Cutting and shaping wood can be an object lesson in faith. You have to take something rather far gone to bring this lesson home. Take a rotted old stump bound for the dump or the burn pile for example. Can it be made into something better?
Cutting the wood apart reveals the story of entropy - nature working on something to bring it to ruin. The tendency of rot is written all over the face of the wood, nature in decay, en route to death. It’s the same tendency we fight in the human soul, the rush to ruin that all things seem to be pursuing like lemmings over a cliff. It’s perhaps what makes people feel hopeless in the first place, the sense that at the end of all this, we will be no more, and maybe there is not much purpose to the short time we have on earth.
The stump became a pair of side tables. It took a lot of intervention on my part. Care really, to make bad things better, then to my surprise, beauty at the end of it all. It’s a strange punch line that nature, combined with a bit of sweat equity can arrive at beauty, in some clumsy walk toward eternity that we cannot yet fathom.
All of woodworking is an object lesson in this kind of process. You start out with rough interventions to shape a piece of wood. Next comes a bit of fine tuning with a form in mind that has not yet come to be. The wood is still unsightly. Slowly, things turn around and you sit back in wonder realizing miracles can happen in unexpected ways.
That set of side tables was so well liked that my daughter asked for a set of bedside tables to match. It was the same process all over again, finding spalted maple to bring back from the dead. It looked pretty bad. Cutting and book-matching the top made a useful surface for all that twisted grain to happen. Still there were the voids and holes, cracks in the wood. I applied epoxy resin with some dry earth pigments added in. Interventions like this prolong the ugly phase that you are forced to live with meanwhile, wondering. I have to hold back the tendency to doubt, and to wait things out long enough to move the project along to the next step.
Sanding out the epoxy, the ugly cracks and voids blended in with the grain, like something that was supposed to have been there from the beginning. The wood is starting to become surprisingly beautiful. I believe there is a lesson in all of this I must learn over and again, that things won’t always be ugly, that added effort helps, that progress is hard to gauge close up. We really need a bit of time to see things flesh out. It’s part of the process when you want to make something bad, better.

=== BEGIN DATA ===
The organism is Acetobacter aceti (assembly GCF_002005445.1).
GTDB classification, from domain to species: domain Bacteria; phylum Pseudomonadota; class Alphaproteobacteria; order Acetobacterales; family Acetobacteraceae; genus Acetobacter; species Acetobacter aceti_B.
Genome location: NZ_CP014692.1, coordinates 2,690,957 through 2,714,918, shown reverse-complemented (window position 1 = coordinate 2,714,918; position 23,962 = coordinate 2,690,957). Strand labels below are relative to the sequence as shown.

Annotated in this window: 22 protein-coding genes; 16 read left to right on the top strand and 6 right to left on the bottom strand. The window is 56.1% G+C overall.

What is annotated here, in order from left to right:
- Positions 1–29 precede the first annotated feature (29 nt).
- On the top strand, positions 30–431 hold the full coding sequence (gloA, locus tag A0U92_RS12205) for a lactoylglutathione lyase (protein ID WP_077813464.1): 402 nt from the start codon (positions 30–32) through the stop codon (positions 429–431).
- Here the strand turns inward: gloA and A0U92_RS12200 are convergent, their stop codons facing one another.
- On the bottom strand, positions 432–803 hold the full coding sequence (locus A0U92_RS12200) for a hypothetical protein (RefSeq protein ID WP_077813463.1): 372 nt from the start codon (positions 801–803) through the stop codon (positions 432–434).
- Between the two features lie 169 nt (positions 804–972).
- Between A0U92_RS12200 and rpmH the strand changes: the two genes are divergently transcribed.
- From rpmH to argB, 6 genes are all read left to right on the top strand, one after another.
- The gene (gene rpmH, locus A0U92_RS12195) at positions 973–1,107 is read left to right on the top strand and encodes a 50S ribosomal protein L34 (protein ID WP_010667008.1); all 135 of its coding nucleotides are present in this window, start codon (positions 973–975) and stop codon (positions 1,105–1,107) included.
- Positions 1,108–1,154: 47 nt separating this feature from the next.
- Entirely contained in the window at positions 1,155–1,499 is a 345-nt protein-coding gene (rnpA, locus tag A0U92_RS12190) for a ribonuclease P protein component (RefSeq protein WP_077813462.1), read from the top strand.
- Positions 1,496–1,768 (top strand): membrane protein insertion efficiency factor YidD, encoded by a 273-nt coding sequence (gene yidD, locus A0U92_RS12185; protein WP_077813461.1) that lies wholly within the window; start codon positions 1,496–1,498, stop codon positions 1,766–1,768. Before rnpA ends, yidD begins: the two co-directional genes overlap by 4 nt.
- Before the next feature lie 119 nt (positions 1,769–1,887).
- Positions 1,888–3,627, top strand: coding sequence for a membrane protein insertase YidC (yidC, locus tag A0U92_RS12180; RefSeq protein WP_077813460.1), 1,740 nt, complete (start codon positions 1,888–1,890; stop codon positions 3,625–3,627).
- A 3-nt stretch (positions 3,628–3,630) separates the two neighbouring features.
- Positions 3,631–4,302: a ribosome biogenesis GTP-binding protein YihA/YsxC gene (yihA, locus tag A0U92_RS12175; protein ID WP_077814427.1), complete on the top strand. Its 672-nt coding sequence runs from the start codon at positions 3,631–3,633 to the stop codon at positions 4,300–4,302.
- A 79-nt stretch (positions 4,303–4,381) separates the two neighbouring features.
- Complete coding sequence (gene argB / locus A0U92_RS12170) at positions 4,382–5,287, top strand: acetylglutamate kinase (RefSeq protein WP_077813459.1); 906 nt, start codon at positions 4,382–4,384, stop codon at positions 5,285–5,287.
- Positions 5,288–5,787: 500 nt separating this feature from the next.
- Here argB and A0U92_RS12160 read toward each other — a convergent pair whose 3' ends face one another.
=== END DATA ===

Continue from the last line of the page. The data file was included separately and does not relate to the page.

The time invested was not really meaningless. Staring at something which has become beautiful teaches you that. It’s the lesson human beings never really seem to take in, that the object in the end is beauty. We can’t believe it, because in our mechanical and scientific world, little place is given to beauty. We reduce it to matters of attraction between a man and a woman, but really it is much more. Life is supposed to be beautiful. I believe it. Every time I pick up a plane to smooth something that is rough, to make straight something that is crooked, I hear the words of scripture ring out in the back of my mind. It’s the purpose Jesus proclaimed for himself, like the voice of one crying out in the wilderness;
“Every valley shall be exalted, and every mountain and hill shall be made low: and the crooked shall be made straight, and the rough places plain. The glory of the Lord shall be revealed, and all flesh shall see it together”
Looking down the end of my plane, my scraper, the pieces of sandpaper that will all take part in shaping and moulding this piece of wood, my heart leaps within me. Beyond what seems meaningless and ugly, in spite of myself, and all other evidence to the contrary, we are bound for beauty. I believe it. You and me, and along the way, some pieces of wood that are teaching me some object lessons about faith.